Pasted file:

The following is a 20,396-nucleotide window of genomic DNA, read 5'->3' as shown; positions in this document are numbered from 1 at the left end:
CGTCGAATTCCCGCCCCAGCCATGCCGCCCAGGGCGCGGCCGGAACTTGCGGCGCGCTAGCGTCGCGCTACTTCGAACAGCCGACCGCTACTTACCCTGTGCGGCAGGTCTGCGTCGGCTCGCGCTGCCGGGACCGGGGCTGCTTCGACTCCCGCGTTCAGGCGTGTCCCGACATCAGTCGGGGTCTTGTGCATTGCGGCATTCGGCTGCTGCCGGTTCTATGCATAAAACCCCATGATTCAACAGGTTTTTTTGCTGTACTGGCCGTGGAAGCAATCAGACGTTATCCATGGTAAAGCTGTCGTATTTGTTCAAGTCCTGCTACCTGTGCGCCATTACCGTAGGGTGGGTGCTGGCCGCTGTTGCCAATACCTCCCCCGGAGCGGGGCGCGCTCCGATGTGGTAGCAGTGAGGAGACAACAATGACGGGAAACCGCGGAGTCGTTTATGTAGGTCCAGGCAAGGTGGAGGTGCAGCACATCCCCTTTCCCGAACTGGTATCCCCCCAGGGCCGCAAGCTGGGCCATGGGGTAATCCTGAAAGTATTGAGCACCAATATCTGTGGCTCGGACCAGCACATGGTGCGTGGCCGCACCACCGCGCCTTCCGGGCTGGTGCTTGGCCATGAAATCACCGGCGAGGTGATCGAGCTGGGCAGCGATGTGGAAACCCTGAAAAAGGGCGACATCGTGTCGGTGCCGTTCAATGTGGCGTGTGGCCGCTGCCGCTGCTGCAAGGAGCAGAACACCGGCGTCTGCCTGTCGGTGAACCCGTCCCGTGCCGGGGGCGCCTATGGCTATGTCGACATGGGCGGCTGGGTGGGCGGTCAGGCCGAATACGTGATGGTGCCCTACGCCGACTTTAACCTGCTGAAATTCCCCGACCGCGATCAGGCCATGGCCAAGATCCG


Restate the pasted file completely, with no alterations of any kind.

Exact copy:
The following is a 20,396-nucleotide window of genomic DNA, read 5'->3' as shown; positions in this document are numbered from 1 at the left end:
CGTCGAATTCCCGCCCCAGCCATGCCGCCCAGGGCGCGGCCGGAACTTGCGGCGCGCTAGCGTCGCGCTACTTCGAACAGCCGACCGCTACTTACCCTGTGCGGCAGGTCTGCGTCGGCTCGCGCTGCCGGGACCGGGGCTGCTTCGACTCCCGCGTTCAGGCGTGTCCCGACATCAGTCGGGGTCTTGTGCATTGCGGCATTCGGCTGCTGCCGGTTCTATGCATAAAACCCCATGATTCAACAGGTTTTTTTGCTGTACTGGCCGTGGAAGCAATCAGACGTTATCCATGGTAAAGCTGTCGTATTTGTTCAAGTCCTGCTACCTGTGCGCCATTACCGTAGGGTGGGTGCTGGCCGCTGTTGCCAATACCTCCCCCGGAGCGGGGCGCGCTCCGATGTGGTAGCAGTGAGGAGACAACAATGACGGGAAACCGCGGAGTCGTTTATGTAGGTCCAGGCAAGGTGGAGGTGCAGCACATCCCCTTTCCCGAACTGGTATCCCCCCAGGGCCGCAAGCTGGGCCATGGGGTAATCCTGAAAGTATTGAGCACCAATATCTGTGGCTCGGACCAGCACATGGTGCGTGGCCGCACCACCGCGCCTTCCGGGCTGGTGCTTGGCCATGAAATCACCGGCGAGGTGATCGAGCTGGGCAGCGATGTGGAAACCCTGAAAAAGGGCGACATCGTGTCGGTGCCGTTCAATGTGGCGTGTGGCCGCTGCCGCTGCTGCAAGGAGCAGAACACCGGCGTCTGCCTGTCGGTGAACCCGTCCCGTGCCGGGGGCGCCTATGGCTATGTCGACATGGGCGGCTGGGTGGGCGGTCAGGCCGAATACGTGATGGTGCCCTACGCCGACTTTAACCTGCTGAAATTCCCCGACCGCGATCAGGCCATGGCCAAGATCCG